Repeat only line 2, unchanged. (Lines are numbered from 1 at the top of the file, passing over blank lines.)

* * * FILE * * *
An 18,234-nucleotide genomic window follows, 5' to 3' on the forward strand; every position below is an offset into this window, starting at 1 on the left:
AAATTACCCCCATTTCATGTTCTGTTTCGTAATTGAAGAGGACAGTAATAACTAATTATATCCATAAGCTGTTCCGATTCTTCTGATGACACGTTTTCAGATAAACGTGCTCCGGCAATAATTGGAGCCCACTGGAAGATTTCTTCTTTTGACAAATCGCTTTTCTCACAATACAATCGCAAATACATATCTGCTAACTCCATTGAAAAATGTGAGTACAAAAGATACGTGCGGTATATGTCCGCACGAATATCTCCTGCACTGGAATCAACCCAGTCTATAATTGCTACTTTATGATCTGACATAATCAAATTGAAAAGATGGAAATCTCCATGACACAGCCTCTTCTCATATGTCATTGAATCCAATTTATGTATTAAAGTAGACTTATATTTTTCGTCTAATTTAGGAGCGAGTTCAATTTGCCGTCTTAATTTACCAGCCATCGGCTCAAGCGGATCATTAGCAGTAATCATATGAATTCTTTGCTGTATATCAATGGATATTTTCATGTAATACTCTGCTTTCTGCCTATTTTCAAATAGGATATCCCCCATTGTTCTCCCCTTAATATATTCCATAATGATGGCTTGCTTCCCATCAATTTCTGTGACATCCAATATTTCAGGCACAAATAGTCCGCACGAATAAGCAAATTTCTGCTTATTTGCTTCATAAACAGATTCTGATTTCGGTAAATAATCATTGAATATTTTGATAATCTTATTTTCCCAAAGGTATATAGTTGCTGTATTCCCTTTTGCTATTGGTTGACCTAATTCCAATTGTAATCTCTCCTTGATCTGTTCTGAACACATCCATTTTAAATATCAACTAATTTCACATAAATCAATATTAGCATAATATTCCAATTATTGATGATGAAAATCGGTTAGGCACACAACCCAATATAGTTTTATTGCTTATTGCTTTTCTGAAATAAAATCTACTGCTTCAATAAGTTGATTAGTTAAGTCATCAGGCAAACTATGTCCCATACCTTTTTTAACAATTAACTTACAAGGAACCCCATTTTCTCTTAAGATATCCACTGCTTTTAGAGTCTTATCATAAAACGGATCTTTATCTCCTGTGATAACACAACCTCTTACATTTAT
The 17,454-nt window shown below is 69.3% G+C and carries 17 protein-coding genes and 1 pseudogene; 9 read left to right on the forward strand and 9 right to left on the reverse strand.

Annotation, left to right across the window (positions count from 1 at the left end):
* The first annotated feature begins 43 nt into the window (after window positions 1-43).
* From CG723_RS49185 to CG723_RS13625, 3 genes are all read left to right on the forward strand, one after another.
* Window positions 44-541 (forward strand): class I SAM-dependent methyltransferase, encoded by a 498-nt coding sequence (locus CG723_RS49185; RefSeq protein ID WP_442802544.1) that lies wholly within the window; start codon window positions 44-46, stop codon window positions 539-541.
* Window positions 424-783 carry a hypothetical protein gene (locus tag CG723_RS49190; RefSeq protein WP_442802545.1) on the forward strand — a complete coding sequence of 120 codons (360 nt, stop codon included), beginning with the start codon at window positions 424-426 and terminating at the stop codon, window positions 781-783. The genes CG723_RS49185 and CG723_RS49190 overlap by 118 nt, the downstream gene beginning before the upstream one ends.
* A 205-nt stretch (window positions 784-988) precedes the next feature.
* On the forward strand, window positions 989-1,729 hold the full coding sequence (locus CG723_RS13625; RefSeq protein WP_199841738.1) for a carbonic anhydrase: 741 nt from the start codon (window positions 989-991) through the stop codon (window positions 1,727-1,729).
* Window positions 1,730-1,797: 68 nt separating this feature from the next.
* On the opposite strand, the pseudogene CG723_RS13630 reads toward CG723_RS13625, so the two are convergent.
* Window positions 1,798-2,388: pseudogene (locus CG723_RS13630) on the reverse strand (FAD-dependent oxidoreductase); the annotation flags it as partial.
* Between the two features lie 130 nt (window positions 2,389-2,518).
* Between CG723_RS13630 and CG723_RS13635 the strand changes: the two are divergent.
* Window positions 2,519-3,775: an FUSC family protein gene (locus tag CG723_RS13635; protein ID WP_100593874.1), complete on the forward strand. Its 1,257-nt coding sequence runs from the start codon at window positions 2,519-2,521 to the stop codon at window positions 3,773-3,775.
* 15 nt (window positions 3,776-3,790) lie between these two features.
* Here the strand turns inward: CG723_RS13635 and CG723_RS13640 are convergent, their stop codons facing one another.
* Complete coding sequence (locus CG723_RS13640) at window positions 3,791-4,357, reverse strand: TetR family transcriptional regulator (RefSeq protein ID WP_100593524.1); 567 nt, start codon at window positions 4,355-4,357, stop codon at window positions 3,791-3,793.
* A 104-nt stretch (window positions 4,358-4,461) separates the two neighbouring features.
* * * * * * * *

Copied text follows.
AAATTACCCCCATTTCATGTTCTGTTTCGTAATTGAAGAGGACAGTAATAACTAATTATATCCATAAGCTGTTCCGATTCTTCTGATGACACGTTTTCAGATAAACGTGCTCCGGCAATAATTGGAGCCCACTGGAAGATTTCTTCTTTTGACAAATCGCTTTTCTCACAATACAATCGCAAATACATATCTGCTAACTCCATTGAAAAATGTGAGTACAAAAGATACGTGCGGTATATGTCCGCACGAATATCTCCTGCACTGGAATCAACCCAGTCTATAATTGCTACTTTATGATCTGACATAATCAAATTGAAAAGATGGAAATCTCCATGACACAGCCTCTTCTCATATGTCATTGAATCCAATTTATGTATTAAAGTAGACTTATATTTTTCGTCTAATTTAGGAGCGAGTTCAATTTGCCGTCTTAATTTACCAGCCATCGGCTCAAGCGGATCATTAGCAGTAATCATATGAATTCTTTGCTGTATATCAATGGATATTTTCATGTAATACTCTGCTTTCTGCCTATTTTCAAATAGGATATCCCCCATTGTTCTCCCCTTAATATATTCCATAATGATGGCTTGCTTCCCATCAATTTCTGTGACATCCAATATTTCAGGCACAAATAGTCCGCACGAATAAGCAAATTTCTGCTTATTTGCTTCATAAACAGATTCTGATTTCGGTAAATAATCATTGAATATTTTGATAATCTTATTTTCCCAAAGGTATATAGTTGCTGTATTCCCTTTTGCTATTGGTTGACCTAATTCCAATTGTAATCTCTCCTTGATCTGTTCTGAACACATCCATTTTAAATATCAACTAATTTCACATAAATCAATATTAGCATAATATTCCAATTATTGATGATGAAAATCGGTTAGGCACACAACCCAATATAGTTTTATTGCTTATTGCTTTTCTGAAATAAAATCTACTGCTTCAATAAGTTGATTAGTTAAGTCATCAGGCAAACTATGTCCCATACCTTTTTTAACAATTAACTTACAAGGAACCCCATTTTCTCTTAAGATATCCACTGCTTTTAGAGTCTTATCATAAAACGGATCTTTATCTCCTGTGATAACACAACCTCTTACATTTAT